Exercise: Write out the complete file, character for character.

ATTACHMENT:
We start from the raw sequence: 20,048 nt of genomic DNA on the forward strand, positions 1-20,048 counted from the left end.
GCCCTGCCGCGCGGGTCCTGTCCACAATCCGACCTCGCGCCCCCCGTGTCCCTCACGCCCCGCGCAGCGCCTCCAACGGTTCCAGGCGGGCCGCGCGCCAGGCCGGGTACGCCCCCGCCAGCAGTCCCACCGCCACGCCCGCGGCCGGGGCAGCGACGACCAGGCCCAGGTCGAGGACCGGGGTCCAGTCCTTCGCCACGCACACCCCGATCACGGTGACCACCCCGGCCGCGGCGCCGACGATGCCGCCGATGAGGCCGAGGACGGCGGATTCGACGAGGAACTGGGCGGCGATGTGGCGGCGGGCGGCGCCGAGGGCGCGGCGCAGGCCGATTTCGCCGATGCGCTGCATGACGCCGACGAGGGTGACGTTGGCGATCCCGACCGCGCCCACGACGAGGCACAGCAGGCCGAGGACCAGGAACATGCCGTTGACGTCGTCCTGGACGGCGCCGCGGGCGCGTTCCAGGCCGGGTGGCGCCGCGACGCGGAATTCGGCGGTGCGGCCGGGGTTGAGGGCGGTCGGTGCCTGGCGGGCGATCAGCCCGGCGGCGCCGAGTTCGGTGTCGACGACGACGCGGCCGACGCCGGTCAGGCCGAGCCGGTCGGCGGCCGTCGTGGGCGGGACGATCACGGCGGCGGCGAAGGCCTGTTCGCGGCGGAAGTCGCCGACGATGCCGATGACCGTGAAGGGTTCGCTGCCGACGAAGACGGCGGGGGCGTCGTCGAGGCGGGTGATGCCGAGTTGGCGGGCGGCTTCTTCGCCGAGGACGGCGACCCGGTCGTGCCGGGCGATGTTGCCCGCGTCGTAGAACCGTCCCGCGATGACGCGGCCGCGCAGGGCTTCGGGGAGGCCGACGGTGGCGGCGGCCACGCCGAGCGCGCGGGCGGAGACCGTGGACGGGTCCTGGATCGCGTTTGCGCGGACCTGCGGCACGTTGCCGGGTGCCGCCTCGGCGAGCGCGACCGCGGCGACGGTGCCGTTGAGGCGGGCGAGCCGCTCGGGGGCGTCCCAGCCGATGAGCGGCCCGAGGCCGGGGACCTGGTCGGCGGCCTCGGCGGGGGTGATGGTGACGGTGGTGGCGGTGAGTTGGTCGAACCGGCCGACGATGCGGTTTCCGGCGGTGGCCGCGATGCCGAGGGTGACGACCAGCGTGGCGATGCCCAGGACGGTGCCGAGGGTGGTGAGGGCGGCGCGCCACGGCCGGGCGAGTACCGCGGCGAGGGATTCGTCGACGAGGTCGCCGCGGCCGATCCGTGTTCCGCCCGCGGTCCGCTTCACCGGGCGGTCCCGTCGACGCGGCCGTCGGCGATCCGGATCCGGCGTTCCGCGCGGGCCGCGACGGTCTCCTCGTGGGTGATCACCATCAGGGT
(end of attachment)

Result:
We start from the raw sequence: 20,048 nt of genomic DNA on the forward strand, positions 1-20,048 counted from the left end.
GCCCTGCCGCGCGGGTCCTGTCCACAATCCGACCTCGCGCCCCCCGTGTCCCTCACGCCCCGCGCAGCGCCTCCAACGGTTCCAGGCGGGCCGCGCGCCAGGCCGGGTACGCCCCCGCCAGCAGTCCCACCGCCACGCCCGCGGCCGGGGCAGCGACGACCAGGCCCAGGTCGAGGACCGGGGTCCAGTCCTTCGCCACGCACACCCCGATCACGGTGACCACCCCGGCCGCGGCGCCGACGATGCCGCCGATGAGGCCGAGGACGGCGGATTCGACGAGGAACTGGGCGGCGATGTGGCGGCGGGCGGCGCCGAGGGCGCGGCGCAGGCCGATTTCGCCGATGCGCTGCATGACGCCGACGAGGGTGACGTTGGCGATCCCGACCGCGCCCACGACGAGGCACAGCAGGCCGAGGACCAGGAACATGCCGTTGACGTCGTCCTGGACGGCGCCGCGGGCGCGTTCCAGGCCGGGTGGCGCCGCGACGCGGAATTCGGCGGTGCGGCCGGGGTTGAGGGCGGTCGGTGCCTGGCGGGCGATCAGCCCGGCGGCGCCGAGTTCGGTGTCGACGACGACGCGGCCGACGCCGGTCAGGCCGAGCCGGTCGGCGGCCGTCGTGGGCGGGACGATCACGGCGGCGGCGAAGGCCTGTTCGCGGCGGAAGTCGCCGACGATGCCGATGACCGTGAAGGGTTCGCTGCCGACGAAGACGGCGGGGGCGTCGTCGAGGCGGGTGATGCCGAGTTGGCGGGCGGCTTCTTCGCCGAGGACGGCGACCCGGTCGTGCCGGGCGATGTTGCCCGCGTCGTAGAACCGTCCCGCGATGACGCGGCCGCGCAGGGCTTCGGGGAGGCCGACGGTGGCGGCGGCCACGCCGAGCGCGCGGGCGGAGACCGTGGACGGGTCCTGGATCGCGTTTGCGCGGACCTGCGGCACGTTGCCGGGTGCCGCCTCGGCGAGCGCGACCGCGGCGACGGTGCCGTTGAGGCGGGCGAGCCGCTCGGGGGCGTCCCAGCCGATGAGCGGCCCGAGGCCGGGGACCTGGTCGGCGGCCTCGGCGGGGGTGATGGTGACGGTGGTGGCGGTGAGTTGGTCGAACCGGCCGACGATGCGGTTTCCGGCGGTGGCCGCGATGCCGAGGGTGACGACCAGCGTGGCGATGCCCAGGACGGTGCCGAGGGTGGTGAGGGCGGCGCGCCACGGCCGGGCGAGTACCGCGGCGAGGGATTCGTCGACGAGGTCGCCGCGGCCGATCCGTGTTCCGCCCGCGGTCCGCTTCACCGGGCGGTCCCGTCGACGCGGCCGTCGGCGATCCGGATCCGGCGTTCCGCGCGGGCCGCGACGGTCTCCTCGTGGGTGATCACCATCAGGGT